The Humoreaters

Tomasz Bogus

In the days when the Earth was young and people were still children, stories grew next to pears on the willow trees, the springs bubbled with jokes, and the woods swarmed with banter, larks, and pranks. Everyone was amused by their own weaknesses, entertained by their own helplessness, and the truth never hurt. It never entered anybody's head to get upset because they had a crooked nose, freckles, or sticking-out ears. In those days everyone liked themselves and each other, but the highest regard and esteem went to the wags and jesters, those who could disarm every misunderstanding, dispute, or quarrel with a smile, or turn it into a joke.

How long did this Earthly Paradise last? No one knows! But in the opinion of Qqnamuniu, the author of the Book of the World, the happy, children's age of humankind ended when the Humoreaters arrived on our planet.

At first these tiny, transparent little creatures didn't bother people. It didn't strike anyone as suspicious that they had crossed half the galaxy, holding fast to a comet's tail, to land precisely here on Earth. Nor did it interest anyone what they ate. But the humoreaters acquired a taste for human jokes. They particularly loved the sharp, delicate and light ones. It was their delight to suck the sense out of them, throwing the rinds of the words to one side. They treated yarns, anecdotes, and jests in the same way.

When they started on pranks, people did begin to get a bit annoyed, but no one knew how to stop the humoreaters from devouring something as fleeting as good humor. When they swallowed up the jolly japes, the subtle squibs, and the cheery chaffing, they drained the springs of jokes and flew off. A Sadness, never known till now, fell over people. Many said they had been robbed; many thought that they had lost something very precious indeed, something they would miss forever.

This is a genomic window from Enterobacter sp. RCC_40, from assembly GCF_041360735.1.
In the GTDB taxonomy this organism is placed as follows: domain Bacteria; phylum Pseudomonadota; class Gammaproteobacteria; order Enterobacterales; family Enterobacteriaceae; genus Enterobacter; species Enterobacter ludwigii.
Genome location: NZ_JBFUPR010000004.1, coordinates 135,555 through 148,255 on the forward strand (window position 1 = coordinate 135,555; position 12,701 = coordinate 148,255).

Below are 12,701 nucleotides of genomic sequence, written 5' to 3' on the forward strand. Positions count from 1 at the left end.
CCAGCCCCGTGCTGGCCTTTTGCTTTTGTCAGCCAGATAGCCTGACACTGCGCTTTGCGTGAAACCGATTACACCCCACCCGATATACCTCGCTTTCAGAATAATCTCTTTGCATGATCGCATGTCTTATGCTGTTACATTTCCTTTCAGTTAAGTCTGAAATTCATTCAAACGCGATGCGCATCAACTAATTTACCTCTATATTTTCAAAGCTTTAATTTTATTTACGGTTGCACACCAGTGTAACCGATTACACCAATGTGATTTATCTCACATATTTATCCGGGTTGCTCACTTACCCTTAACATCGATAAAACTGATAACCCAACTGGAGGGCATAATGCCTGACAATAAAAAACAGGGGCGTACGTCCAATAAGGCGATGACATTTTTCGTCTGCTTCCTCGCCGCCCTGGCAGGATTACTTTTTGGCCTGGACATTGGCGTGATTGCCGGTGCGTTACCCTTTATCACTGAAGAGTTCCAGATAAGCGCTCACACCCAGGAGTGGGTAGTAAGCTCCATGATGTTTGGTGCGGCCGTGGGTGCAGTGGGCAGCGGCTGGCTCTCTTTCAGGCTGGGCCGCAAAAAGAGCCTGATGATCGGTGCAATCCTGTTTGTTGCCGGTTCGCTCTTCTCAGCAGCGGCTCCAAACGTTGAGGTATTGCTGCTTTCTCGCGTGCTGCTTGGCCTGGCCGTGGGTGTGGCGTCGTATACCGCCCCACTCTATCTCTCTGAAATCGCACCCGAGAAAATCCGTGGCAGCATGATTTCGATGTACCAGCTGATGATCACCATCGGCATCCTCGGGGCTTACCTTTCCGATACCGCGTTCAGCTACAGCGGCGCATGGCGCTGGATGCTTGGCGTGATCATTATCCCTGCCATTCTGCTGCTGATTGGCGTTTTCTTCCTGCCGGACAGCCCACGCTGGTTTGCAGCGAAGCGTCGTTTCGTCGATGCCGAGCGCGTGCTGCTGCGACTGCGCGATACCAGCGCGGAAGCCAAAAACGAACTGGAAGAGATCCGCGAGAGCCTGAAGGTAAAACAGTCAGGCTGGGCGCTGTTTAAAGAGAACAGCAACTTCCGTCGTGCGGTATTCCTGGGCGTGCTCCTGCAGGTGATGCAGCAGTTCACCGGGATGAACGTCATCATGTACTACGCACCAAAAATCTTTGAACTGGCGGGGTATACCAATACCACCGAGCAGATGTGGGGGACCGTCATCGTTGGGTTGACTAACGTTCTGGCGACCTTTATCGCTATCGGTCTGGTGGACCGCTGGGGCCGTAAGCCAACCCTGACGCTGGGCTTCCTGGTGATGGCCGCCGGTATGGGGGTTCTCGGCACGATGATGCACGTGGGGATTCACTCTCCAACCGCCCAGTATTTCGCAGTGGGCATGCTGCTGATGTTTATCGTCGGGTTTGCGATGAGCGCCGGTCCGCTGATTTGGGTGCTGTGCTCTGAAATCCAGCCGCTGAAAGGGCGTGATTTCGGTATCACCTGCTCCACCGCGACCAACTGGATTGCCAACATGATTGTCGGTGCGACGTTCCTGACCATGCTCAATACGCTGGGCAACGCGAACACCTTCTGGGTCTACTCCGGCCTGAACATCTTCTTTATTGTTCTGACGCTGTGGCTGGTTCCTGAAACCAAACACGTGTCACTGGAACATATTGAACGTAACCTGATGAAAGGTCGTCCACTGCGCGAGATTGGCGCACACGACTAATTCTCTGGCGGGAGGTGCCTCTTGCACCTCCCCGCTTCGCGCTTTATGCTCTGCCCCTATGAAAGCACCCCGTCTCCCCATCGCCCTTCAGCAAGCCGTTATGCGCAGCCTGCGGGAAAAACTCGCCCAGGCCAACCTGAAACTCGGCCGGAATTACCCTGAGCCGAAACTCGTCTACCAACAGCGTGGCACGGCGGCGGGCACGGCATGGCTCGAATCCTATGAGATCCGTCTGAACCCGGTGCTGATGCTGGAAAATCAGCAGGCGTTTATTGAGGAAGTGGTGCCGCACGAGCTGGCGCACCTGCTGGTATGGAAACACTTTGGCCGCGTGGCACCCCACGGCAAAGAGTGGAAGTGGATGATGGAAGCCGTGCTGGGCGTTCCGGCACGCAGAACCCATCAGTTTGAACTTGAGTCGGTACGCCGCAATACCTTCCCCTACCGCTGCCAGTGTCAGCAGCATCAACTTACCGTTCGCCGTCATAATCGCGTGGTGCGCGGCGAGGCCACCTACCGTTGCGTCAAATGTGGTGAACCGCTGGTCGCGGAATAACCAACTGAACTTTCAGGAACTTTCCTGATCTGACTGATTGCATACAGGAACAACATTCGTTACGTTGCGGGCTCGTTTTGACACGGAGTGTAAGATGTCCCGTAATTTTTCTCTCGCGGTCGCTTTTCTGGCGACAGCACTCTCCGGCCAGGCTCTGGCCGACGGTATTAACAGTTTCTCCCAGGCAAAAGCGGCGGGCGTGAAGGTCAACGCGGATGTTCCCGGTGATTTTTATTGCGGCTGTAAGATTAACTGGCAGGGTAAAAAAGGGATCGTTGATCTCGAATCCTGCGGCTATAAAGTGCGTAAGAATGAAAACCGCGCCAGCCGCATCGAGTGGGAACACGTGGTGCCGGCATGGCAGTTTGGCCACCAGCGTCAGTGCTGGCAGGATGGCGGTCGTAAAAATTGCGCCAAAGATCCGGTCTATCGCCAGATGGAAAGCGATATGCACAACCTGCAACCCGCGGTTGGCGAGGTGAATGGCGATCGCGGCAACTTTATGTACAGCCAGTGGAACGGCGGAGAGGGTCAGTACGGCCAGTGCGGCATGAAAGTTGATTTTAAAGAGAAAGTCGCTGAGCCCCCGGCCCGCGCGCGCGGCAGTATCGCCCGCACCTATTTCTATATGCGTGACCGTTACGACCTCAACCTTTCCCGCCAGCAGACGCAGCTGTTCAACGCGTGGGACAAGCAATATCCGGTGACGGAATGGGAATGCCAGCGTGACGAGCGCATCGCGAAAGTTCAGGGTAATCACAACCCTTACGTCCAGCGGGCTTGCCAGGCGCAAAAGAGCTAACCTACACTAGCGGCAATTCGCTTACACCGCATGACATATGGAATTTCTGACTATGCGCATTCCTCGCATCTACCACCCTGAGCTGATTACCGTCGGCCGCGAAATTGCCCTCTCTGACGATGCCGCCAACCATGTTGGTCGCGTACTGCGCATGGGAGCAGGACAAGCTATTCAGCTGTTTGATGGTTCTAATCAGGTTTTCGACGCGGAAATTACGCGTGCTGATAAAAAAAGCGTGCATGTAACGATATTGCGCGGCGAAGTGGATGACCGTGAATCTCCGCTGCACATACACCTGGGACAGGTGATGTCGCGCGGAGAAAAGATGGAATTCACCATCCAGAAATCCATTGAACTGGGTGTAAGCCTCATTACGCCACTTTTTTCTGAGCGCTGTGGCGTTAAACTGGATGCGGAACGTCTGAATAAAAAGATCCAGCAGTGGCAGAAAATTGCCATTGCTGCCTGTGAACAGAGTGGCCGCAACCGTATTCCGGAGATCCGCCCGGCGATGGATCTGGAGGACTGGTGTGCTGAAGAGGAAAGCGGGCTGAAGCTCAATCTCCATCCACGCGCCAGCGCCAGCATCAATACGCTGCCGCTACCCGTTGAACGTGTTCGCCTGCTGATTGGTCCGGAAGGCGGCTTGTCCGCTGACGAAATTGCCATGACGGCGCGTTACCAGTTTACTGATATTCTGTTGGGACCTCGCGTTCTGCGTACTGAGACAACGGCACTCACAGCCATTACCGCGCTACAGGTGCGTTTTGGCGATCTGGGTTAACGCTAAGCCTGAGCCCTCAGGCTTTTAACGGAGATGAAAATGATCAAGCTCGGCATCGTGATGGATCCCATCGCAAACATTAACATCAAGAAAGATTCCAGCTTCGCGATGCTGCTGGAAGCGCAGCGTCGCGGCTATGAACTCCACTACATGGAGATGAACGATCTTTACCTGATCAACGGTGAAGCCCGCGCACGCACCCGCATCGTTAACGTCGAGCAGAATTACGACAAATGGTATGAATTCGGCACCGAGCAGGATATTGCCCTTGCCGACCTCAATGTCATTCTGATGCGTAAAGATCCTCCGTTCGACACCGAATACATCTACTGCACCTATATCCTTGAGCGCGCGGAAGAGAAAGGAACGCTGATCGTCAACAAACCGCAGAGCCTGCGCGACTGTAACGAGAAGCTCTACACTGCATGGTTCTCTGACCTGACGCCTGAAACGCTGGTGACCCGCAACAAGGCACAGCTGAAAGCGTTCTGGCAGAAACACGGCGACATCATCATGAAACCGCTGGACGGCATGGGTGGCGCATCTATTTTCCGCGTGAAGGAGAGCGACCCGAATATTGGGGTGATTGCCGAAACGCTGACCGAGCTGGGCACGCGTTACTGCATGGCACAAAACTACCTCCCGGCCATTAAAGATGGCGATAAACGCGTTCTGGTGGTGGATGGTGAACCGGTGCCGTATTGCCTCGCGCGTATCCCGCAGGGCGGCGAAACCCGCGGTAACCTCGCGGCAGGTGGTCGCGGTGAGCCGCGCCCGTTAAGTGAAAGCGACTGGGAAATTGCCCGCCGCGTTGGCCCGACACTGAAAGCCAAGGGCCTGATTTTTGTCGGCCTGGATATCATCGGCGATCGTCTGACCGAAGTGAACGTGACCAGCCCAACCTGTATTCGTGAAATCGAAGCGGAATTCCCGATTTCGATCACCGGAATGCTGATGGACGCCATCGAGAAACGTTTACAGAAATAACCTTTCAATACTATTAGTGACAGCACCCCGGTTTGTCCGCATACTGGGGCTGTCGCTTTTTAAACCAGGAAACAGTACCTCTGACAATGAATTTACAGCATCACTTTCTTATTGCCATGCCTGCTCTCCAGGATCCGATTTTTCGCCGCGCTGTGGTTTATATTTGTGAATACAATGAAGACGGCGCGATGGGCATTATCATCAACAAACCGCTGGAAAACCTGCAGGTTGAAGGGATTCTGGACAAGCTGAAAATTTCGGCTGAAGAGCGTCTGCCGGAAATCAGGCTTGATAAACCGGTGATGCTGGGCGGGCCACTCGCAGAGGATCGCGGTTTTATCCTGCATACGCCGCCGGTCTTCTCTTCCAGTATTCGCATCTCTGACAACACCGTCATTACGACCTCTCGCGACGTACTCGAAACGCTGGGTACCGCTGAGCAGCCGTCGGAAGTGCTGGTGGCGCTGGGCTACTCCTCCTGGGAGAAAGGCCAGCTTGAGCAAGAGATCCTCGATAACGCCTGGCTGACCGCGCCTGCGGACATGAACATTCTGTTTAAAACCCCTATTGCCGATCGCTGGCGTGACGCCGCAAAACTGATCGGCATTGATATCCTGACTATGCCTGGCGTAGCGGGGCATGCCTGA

The wags, the wits, and the jesters tried to fight the Sadness, but this proved impossible, for the humoreaters had eaten all that was best, leaving only heavy, reheated jokes, spicy, peppery and fatty tales, stupid and ambiguous jests. People's sense of humor, up till then good, rosy, carefree and like champagne, from now on became tasteless, bitter, sullen and grim. And worst of all, after good humor had vanished, there came an epidemic of Seriousness which has plagued humanity from that day to this.

Seriousness leads us to torment ourselves and others with trifles and make mountains out of mole-hills. It is Seriousness which, by kindling pride, makes people pelt each other with the mud of slanders and the stones of insult. And this Mortal Seriousness has for centuries been leading whole nations into the dark, under banners covered with self-righteous slogans.

Can nothing save us now? In the Book of the World, Qqnamuniu assures us that we can recover the joy of life. We must only rid ourselves of just a little bit of Seriousness, believe in the power of Laughter, and not be afraid of our own weaknesses.

"Humorjady" was translated by Katarzyna Kietlinska and David Malcolm. This is the first authorized translation of Bogu>' works into English.

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The Sarmatian Review
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